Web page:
Inheritance tax law

 

Typically, inheritance tax is thought of as a sum paid on the death of an individual; however, this is not always the case, as certain transfers made during the lifetime of the person who is now deceased might trigger inheritance tax to be charged. The current inheritance tax law, namely the Inheritance Tax Act 1984, explains that inheritance tax is charged ‘on the value of a chargeable transfer’. However, this raises some important questions: what is a ‘chargeable transfer’ and how is its value calculated?

The inheritance tax laws explain that transfers of value, i.e. transferring an asset that counts towards the value of the transferor’s estate, are ‘chargeable transfers’; however, there are certain assets excluded from this category. Inheritance tax law sets out a list of excluded assets, one example being non-UK property where the person beneficially entitled to the property is domiciled outside of the UK. There are of course a number of other exemptions and there are also assets which, when transferred, will never fall under the ‘chargeable transfer’ category. These include dispositions for family maintenance and gratuitous benefit.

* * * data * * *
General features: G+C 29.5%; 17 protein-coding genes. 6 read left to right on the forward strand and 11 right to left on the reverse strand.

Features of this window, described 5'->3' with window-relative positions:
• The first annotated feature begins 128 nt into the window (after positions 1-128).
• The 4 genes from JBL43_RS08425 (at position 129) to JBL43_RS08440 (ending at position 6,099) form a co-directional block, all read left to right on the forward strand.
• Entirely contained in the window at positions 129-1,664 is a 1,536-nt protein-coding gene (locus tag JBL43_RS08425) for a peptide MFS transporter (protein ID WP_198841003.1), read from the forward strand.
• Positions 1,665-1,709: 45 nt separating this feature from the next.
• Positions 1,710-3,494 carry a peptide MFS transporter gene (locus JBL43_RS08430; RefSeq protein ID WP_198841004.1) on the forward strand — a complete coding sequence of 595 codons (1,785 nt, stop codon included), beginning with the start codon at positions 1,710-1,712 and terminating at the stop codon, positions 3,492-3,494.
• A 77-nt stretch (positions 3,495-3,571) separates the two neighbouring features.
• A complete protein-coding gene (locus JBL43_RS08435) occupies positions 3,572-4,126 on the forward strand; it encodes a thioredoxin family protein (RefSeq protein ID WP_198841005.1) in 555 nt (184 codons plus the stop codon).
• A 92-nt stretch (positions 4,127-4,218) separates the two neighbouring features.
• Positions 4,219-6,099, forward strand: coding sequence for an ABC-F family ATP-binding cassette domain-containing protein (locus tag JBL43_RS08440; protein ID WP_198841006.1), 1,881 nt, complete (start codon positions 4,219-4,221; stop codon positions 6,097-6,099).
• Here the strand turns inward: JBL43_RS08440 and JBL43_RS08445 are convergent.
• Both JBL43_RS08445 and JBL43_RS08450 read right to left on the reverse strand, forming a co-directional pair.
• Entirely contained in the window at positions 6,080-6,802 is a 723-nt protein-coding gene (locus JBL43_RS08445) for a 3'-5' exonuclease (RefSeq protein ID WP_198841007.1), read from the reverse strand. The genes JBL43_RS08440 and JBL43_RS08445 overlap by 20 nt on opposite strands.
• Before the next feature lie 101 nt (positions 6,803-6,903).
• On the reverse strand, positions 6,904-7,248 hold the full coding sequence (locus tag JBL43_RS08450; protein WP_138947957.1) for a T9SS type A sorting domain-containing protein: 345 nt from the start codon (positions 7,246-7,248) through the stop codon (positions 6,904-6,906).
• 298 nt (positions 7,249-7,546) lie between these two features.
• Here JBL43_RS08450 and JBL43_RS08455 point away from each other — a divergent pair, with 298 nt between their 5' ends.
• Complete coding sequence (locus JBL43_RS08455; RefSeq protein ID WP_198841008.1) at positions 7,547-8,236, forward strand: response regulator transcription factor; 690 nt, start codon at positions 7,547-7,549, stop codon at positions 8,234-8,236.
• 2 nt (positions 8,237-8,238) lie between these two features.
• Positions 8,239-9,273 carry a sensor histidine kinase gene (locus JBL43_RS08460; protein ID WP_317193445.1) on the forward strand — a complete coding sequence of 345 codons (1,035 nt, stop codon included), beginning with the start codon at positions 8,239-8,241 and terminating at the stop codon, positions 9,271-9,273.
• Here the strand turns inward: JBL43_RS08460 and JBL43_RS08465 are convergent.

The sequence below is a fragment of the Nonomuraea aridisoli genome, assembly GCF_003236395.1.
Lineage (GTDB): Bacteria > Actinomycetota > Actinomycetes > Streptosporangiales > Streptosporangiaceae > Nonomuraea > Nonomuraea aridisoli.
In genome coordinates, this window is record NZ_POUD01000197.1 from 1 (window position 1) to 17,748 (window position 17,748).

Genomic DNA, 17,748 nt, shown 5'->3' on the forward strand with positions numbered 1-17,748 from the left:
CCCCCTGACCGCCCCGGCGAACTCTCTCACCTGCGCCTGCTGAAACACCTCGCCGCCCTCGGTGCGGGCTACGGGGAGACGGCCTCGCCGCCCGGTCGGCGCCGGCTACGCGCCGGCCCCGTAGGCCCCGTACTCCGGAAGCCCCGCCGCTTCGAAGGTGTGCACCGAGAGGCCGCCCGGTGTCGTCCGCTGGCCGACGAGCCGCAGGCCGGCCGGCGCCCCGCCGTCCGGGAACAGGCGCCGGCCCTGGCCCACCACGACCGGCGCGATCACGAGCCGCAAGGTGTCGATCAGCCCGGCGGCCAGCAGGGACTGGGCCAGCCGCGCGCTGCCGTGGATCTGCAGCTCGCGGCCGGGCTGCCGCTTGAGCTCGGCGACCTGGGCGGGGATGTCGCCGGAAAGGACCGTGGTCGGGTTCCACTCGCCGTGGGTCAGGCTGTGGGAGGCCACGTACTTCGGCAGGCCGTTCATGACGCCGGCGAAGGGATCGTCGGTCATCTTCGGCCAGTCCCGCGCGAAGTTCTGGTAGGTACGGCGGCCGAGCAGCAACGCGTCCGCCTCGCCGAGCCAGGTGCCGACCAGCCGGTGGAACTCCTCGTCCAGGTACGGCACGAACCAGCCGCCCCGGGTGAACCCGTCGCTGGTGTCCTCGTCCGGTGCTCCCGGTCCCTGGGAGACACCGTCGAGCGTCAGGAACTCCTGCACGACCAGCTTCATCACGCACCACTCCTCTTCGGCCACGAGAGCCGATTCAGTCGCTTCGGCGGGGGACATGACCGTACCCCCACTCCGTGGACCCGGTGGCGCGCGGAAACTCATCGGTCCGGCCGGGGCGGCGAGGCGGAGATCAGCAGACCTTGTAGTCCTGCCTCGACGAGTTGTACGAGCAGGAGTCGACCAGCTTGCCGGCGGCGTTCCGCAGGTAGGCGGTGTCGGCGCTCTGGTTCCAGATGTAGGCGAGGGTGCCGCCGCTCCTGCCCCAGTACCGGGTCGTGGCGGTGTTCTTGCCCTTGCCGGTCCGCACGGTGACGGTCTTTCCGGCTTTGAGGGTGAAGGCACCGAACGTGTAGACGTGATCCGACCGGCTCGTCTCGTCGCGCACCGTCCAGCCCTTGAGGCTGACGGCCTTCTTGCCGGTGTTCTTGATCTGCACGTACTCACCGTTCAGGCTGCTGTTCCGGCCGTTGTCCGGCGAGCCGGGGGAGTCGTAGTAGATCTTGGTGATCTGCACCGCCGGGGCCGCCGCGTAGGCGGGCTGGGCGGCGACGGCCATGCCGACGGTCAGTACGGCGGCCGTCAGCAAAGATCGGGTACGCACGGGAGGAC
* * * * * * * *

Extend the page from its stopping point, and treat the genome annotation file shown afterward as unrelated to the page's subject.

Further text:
After working out what falls within the ‘chargeable transfer’ category, the next action is to calculate the value of these transfers in accordance with relevant inheritance tax law. Once the transfer value is calculated, exemptions and reliefs available need to be taken into account, after which the amount of tax payable will depend on the tax rates for that tax year.

As you can see, inheritance tax laws can be quite complex as much of the work involved requires acute calculations and a very sound knowledge of the tax reliefs and exemptions available. Professional assistance is available throughout the UK so instruct a specialist inheritance tax lawyer for help with your tax problems.

If you would like to obtain legal advice or information on inheritance tax law then Caven can put you in touch with a local specialist tax solicitor free of charge. So, if you have any questions or would like our help in finding local tax solicitors please call us on 08001 221 2299 or complete the web-form above.

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